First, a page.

Friday, September 29, 2006
Wednesday, September 27, 2006
She was standing on a chair this morning at the counter and snatched up something off the counter that I didn't want her to have. I asked her to put it back, she wouldn't, so I took it away. Ever the strong-willed child (she is her mother's daughter afterall, and I stand by my theory that this is a good quality!), she went to throw a bit of a tantrum, sort of threw herself down on the chair, but lost her footing, and fell, smacking the back of her head on the chair.
Oddly, the fall itself wasn't that bad, but she was UPSET. Crying, shaky, coughing. She sat on the chair while I held her, right away I'd felt the back of her head and it seemed okay. But as she leaned forward to get down a few minutes later, there was a lot of blood on the back of her head/shirt. I did my best not to pass out/start crying (I have SUCH a weak stomach for blood, and it is a HORRIBLE feeling to know your child is hurt!), cleaned it up enough to get a look at it (pretty difficult on the back of a girl's head because there's so much hair), and thought it best to head to Urgent Care in case she needed stitches (it was a small but pretty deep cut.)
I changed out of my pjs, loaded up the troops, and off we went. As it turned out, even though it was deep, it was small enough where Anna didn't need stitches! The doctor said he could have stitched it, but it would have caused more pain, etc. than would be beneficial. He said it should scab over within a few days.
Now I will hereby take the opportunity to say that I am blessed with three AMAZING children! See, in a situation like this, it is extra stressful because my husband Kevin works an hour and fifteen minutes away (yep, he's a commuter), and my parents live a full hour away (though of course they are always willing to come in a heartbeat), and most of our friends live at least 35 minutes away. SO, in an emergency situation, Kevin can't just zip home from work to watch the kids, we have to stick together and are pretty much on our own in a jam. The Heldts have to be somewhat self-sufficient.
Well, I am still beaming with pride at how the kids did today. The boys sat patiently and happily in the double stroller the ENTIRE TIME at Urgent Care (and we were there for quite a while). Anna sat either in my lap or in the waiting chair, she listened to Mommy and came with Mommy when it was time to go into the other room. She bravely got onto the big scale to be weighed (even though I could tell she was a little scared), allowed the nurse to take her temperature and her vitals while she sat calmly and patiently on a little footstool. She let the doctor look at her head. Meanwhile Yosef and Biniam were still happily sitting in their stroller!
I am so, so blessed to have such easy-going, happy, brave, well-adjusted kids. It makes it so much less stressful knowing that i can take all three of them somewhere and be able to truly focus my energies on the sick/hurt child, because the other two (no matter which two it is) will generally be patient, content and happy. It's also sort of neat in a way, having all three of them with me, because it's like the siblings are there for each other. I think it's really comforting for Anna to have her brothers with her when she has to see a doctor. I really believe she drew strength and comfort from having them with her today.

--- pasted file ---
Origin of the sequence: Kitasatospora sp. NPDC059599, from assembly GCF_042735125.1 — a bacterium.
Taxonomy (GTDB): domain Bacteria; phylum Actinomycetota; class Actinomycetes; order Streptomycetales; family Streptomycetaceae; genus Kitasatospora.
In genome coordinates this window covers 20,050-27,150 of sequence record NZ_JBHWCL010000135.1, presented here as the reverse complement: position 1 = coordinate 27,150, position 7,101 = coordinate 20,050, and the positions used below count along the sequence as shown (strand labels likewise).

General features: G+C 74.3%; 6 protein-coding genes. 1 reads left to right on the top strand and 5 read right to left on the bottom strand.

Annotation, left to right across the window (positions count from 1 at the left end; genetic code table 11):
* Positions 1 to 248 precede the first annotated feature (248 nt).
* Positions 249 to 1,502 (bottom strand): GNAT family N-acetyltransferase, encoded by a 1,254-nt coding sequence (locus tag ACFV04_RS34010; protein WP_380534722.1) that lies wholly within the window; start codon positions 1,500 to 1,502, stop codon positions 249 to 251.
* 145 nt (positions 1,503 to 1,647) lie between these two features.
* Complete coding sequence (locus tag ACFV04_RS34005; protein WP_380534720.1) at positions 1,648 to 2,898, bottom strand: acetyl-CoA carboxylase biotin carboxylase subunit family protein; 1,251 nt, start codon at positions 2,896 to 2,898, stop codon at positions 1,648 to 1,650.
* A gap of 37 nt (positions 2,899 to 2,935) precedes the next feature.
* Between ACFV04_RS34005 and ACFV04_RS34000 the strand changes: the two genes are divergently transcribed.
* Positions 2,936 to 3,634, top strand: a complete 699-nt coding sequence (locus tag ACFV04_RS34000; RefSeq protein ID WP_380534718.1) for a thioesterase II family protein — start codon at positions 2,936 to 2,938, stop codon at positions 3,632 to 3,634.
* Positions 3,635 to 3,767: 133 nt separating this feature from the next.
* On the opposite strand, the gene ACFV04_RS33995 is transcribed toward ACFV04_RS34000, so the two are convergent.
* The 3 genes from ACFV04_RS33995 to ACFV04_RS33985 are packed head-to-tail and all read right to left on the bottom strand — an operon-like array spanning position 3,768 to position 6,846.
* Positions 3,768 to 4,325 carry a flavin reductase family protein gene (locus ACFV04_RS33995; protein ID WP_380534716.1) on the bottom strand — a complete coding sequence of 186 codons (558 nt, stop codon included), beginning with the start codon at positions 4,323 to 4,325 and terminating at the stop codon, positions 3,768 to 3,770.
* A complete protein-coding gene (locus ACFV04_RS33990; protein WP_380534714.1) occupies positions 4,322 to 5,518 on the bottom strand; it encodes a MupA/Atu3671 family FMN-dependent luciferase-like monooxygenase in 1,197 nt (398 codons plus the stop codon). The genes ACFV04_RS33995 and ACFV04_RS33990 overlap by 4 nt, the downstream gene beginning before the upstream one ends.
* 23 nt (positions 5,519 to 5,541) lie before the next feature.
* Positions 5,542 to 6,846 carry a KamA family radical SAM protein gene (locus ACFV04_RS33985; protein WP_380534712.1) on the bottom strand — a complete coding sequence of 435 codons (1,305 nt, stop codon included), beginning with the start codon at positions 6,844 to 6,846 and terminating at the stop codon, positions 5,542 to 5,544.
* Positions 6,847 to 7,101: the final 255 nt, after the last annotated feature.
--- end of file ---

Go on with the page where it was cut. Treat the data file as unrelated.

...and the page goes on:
(It is so easy to get frustrated sometimes as a parent of toddlers, when they disobey or won't listen, and you often wonder, "Are we doing the right things, are we raising them right?" But then God gives you glimpses of their hearts and their character and you realize, wow, God is molding them into beautiful people (in spite of me!) Another example of this today was when I was hurriedly loading the kids into the car to go to Urgent Care. I was putting Yosef, who'd been holding a tennis ball, into his carseat when he dropped it. He began crying and was upset, and I told him I'd hand him the ball after I got him buckled in. Meanwhile, Anna (who wasn't in her seat or the car yet) was on the complete other side of the car. She must have heard the exchange because from out of the blue she said, "Here Yos!", straining to hand her brother, all the way across the seat, another ball. I'm sure her head was still not feeling the best, but she so much wanted to make Yosef happy again. What a blessing these kids are to one another, and to Kevin and I as well!)
The kids are all now safely napping in their beds. I hooked Anna up with an old, cozy flannel pillowcase (doc's recommendation.) The doctor told me to of course be watching her if she starts acting funny, vomiting, etc. (due to hitting her head so hard.) Well, the minute we got home and in the house, Anna took off running, yelling part of Tracy Chapman's song "Revolution" (which, at Anna's request, and the sick child should always get to hear their request, we listened to in the car)--"Run, run, run, run!" as she ran laps around the family room. Then she talked my ear off while I tucked her in, and she was STILL talking my ear off when i shut the door. SO, something tells me her head is just fine. :)